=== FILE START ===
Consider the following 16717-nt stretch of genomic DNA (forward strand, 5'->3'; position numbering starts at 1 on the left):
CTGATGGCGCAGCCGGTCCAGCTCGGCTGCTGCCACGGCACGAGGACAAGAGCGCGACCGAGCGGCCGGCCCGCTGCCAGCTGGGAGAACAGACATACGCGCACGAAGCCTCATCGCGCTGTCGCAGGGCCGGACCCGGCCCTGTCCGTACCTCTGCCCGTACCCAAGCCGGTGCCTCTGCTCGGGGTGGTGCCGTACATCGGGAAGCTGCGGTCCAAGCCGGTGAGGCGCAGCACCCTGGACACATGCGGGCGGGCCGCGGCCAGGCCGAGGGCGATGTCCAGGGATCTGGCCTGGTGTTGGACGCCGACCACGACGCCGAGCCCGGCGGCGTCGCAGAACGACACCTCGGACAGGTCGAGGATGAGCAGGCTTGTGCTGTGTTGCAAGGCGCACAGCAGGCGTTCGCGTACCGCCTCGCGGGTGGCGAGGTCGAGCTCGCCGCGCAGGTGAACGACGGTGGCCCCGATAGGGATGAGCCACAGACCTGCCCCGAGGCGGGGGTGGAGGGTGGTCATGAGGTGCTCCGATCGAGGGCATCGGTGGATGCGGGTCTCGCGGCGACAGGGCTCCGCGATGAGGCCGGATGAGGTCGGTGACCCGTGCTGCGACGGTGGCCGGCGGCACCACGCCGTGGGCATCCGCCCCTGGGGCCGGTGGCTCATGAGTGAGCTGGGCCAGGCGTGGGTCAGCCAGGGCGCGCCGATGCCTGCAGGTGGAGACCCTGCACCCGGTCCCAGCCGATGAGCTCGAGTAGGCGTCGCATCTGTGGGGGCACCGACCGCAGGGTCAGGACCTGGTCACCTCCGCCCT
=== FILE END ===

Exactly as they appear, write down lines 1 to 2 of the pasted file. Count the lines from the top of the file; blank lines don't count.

Consider the following 16717-nt stretch of genomic DNA (forward strand, 5'->3'; position numbering starts at 1 on the left):
CTGATGGCGCAGCCGGTCCAGCTCGGCTGCTGCCACGGCACGAGGACAAGAGCGCGACCGAGCGGCCGGCCCGCTGCCAGCTGGGAGAACAGACATACGCGCACGAAGCCTCATCGCGCTGTCGCAGGGCCGGACCCGGCCCTGTCCGTACCTCTGCCCGTACCCAAGCCGGTGCCTCTGCTCGGGGTGGTGCCGTACATCGGGAAGCTGCGGTCCAAGCCGGTGAGGCGCAGCACCCTGGACACATGCGGGCGGGCCGCGGCCAGGCCGAGGGCGATGTCCAGGGATCTGGCCTGGTGTTGGACGCCGACCACGACGCCGAGCCCGGCGGCGTCGCAGAACGACACCTCGGACAGGTCGAGGATGAGCAGGCTTGTGCTGTGTTGCAAGGCGCACAGCAGGCGTTCGCGTACCGCCTCGCGGGTGGCGAGGTCGAGCTCGCCGCGCAGGTGAACGACGGTGGCCCCGATAGGGATGAGCCACAGACCTGCCCCGAGGCGGGGGTGGAGGGTGGTCATGAGGTGCTCCGATCGAGGGCATCGGTGGATGCGGGTCTCGCGGCGACAGGGCTCCGCGATGAGGCCGGATGAGGTCGGTGACCCGTGCTGCGACGGTGGCCGGCGGCACCACGCCGTGGGCATCCGCCCCTGGGGCCGGTGGCTCATGAGTGAGCTGGGCCAGGCGTGGGTCAGCCAGGGCGCGCCGATGCCTGCAGGTGGAGACCCTGCACCCGGTCCCAGCCGATGAGCTCGAGTAGGCGTCGCATCTGTGGGGGCACCGACCGCAGGGTCAGGACCTGGTCACCTCCGCCCT